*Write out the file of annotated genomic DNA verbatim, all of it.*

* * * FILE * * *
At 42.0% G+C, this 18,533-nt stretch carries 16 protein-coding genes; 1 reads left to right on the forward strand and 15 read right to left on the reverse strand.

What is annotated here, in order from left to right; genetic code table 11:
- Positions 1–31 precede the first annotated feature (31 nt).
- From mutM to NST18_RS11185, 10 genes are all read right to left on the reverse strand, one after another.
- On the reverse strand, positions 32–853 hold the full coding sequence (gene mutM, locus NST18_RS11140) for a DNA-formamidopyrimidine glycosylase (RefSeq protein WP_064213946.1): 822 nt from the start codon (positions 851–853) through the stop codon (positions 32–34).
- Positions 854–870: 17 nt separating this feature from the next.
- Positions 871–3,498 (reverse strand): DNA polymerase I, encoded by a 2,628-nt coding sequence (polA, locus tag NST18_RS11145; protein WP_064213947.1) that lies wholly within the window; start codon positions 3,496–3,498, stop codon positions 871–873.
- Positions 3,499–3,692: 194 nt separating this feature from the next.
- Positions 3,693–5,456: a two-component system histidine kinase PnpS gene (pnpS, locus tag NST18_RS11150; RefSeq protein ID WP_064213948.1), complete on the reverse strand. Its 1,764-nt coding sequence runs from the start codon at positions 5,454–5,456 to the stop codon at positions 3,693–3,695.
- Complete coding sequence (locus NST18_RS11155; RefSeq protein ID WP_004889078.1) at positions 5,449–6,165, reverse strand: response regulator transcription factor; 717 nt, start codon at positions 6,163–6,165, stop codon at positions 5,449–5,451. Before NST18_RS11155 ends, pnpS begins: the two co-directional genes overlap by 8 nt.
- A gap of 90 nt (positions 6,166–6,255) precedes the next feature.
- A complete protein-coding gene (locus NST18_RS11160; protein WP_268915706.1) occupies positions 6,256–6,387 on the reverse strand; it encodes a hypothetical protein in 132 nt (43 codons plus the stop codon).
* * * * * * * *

At 42.0% G+C, this 18,533-nt stretch carries 16 protein-coding genes; 1 reads left to right on the forward strand and 15 read right to left on the reverse strand.

What is annotated here, in order from left to right; genetic code table 11:
- Positions 1–31 precede the first annotated feature (31 nt).
- From mutM to NST18_RS11185, 10 genes are all read right to left on the reverse strand, one after another.
- On the reverse strand, positions 32–853 hold the full coding sequence (gene mutM, locus NST18_RS11140) for a DNA-formamidopyrimidine glycosylase (RefSeq protein WP_064213946.1): 822 nt from the start codon (positions 851–853) through the stop codon (positions 32–34).
- Positions 854–870: 17 nt separating this feature from the next.
- Positions 871–3,498 (reverse strand): DNA polymerase I, encoded by a 2,628-nt coding sequence (polA, locus tag NST18_RS11145; protein WP_064213947.1) that lies wholly within the window; start codon positions 3,496–3,498, stop codon positions 871–873.
- Positions 3,499–3,692: 194 nt separating this feature from the next.
- Positions 3,693–5,456: a two-component system histidine kinase PnpS gene (pnpS, locus tag NST18_RS11150; RefSeq protein ID WP_064213948.1), complete on the reverse strand. Its 1,764-nt coding sequence runs from the start codon at positions 5,454–5,456 to the stop codon at positions 3,693–3,695.
- Complete coding sequence (locus NST18_RS11155; RefSeq protein ID WP_004889078.1) at positions 5,449–6,165, reverse strand: response regulator transcription factor; 717 nt, start codon at positions 6,163–6,165, stop codon at positions 5,449–5,451. Before NST18_RS11155 ends, pnpS begins: the two co-directional genes overlap by 8 nt.
- A gap of 90 nt (positions 6,166–6,255) precedes the next feature.
- A complete protein-coding gene (locus NST18_RS11160; protein WP_268915706.1) occupies positions 6,256–6,387 on the reverse strand; it encodes a hypothetical protein in 132 nt (43 codons plus the stop codon).